New Orleans Groceries : 21st Century Style
Local grocery options are reinventing themselves to serve a changing marketplace and clientele.
A native New Orleanian, Poppy Tooker has spent her life devoted to the cultural essence that food brings to Louisiana, a topic she explores weekly on her NPR-affiliated radio show, Louisiana Eats! From farmers markets to the homes and restaurants where our culinary traditions are revered and renewed, Poppy lends the voice of an insider to interested readers everywhere.
A 21st century local grocery store revolution is afoot. While nationally, business is trending toward door-to-door delivery and drive-thru pick-up by national business giants like Walmart and Amazon, locally, a new coterie of independent grocers are reinventing what it means to make groceries in New Orleans.
Simone’s Market Welcomes Online Shopping Trend
Simone Reggie is the new face of Uptown groceries. Previously with Good Eggs online delivery service, when that enterprise folded Simone knew that 150 local farmers and food producers had lost a vital outlet for their wares. She set out to help rectify the problem by creating Simone’s Market on Oak Street.
Reggie believes that online shopping is going to regrow corner groceries.
“While paper goods and cleaning supplies may be delivered to your door, people want to touch and feel perishables,” she says. At Simone’s, fresh seafood, prime steaks and specialty Cajun meats from Eunice Superette join beautifully curated seasonal produce, making grocery shopping there an impulse pleasure.
Convenience is paramount to many Simone’s Market customers. Basic prepared home-style foods like chicken pot pies, meat loaf and sandwiches made to order from Simone’s kitchen account for over a quarter of her revenue. Catering is also available.
With her Lebanese background, she caused a stir at the 2017 Oak Street Po-Boy Festival with her “Lebacajun,” a combination of hashweh, tabouli and yogurt sauce on Leidenheimer’s French bread that was awarded “Most Original” by a panel of judges.
With subscription meal kits flooding the delivery market, Reggie is currently working with local chefs like Isaac Toups and Justin Devillier to develop meal kits with a distinctly local flair available exclusively at the market.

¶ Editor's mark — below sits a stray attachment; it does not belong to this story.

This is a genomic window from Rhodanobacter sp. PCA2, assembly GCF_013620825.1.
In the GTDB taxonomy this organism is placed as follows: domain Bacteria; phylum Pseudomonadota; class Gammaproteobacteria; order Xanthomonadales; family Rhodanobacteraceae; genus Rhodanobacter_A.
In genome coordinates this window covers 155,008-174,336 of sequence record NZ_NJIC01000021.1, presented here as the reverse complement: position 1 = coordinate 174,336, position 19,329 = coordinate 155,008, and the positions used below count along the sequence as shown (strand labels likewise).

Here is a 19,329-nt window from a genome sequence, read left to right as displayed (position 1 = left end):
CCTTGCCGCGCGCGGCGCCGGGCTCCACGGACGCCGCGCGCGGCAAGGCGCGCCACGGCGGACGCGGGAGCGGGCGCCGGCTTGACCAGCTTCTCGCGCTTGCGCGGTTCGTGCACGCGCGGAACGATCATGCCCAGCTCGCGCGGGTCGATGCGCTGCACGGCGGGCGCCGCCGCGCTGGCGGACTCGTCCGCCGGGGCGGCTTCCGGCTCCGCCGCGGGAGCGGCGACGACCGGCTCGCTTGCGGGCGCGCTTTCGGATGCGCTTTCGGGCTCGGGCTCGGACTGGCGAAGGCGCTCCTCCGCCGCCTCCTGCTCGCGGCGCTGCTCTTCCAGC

Dryades Public Market Reinvented
Over in Central City, the Dryades Public Market seems to have hit its stride after some radical experimentation.
Back in 2016, when the market first opened in the former McDonough 38 school building, its goals were as lofty as the grand chandeliers that dominate the space. Individual boutique counters operated by small purveyors sold fresh pasta, pastry and seafood. The Curious Oyster served oysters on the half shell along with menu items like smoked drum-stuffed local cherry tomatoes with preserved lemon pesto. Those high-end offerings, however, simply did not meet the neighborhood’s needs. Now, the market is a full-service, value-priced grocery featuring conventional brands.
Chef Allison Dean serves as the market’s unofficial ambassador, gregariously greeting customers with tastes of old-school favorites served on the hot and cold lines. For $6.99 a pound, shoppers load up on soul food classics like red beans and rice, smothered greens, fried catfish and cornbread. Dean is one-of-a-kind, and so are his desserts.
New Orleans Food Co-op Transforming
The New Orleans Food Co-op, which opened in the Healing Center on St. Claude Avenue in 2011, is also currently undergoing a transformation. One of the co-op’s original founders, John Calhoun took over management earlier this year, intent on increasing revenue with healthy, hard-to-find local products while creating a true community hub.
Stroll the co-op’s aisles and you’ll find Louisiana-sourced staples like sugar, rice, grits and eggs alongside specialty ingredients like tofu and kombucha. Gulf seafood shares freezer shelf space with beef, pork and lamb all produced within the state. A wellness department includes local soaps and homeopathic CBD oil products. Knife sharpening services are available and some evenings there’s live musical entertainment.
There hasn’t been such a revolution in local grocery shopping since 1946 when Schwegmann’s Brother’s Giant Super Markets opened the area’s first big-box store, complete with an in-store bar. But some things never change. The Dryades Public Market’s bar has been a popular fixture since the day it opened, proving in New Orleans, we make groceries our way, dawlin’.
Catch Poppy Tooker on her radio show, Louisiana Eats! Saturdays at 3 p.m. and Mondays at 8 p.m. on WWNO 89.9 FM.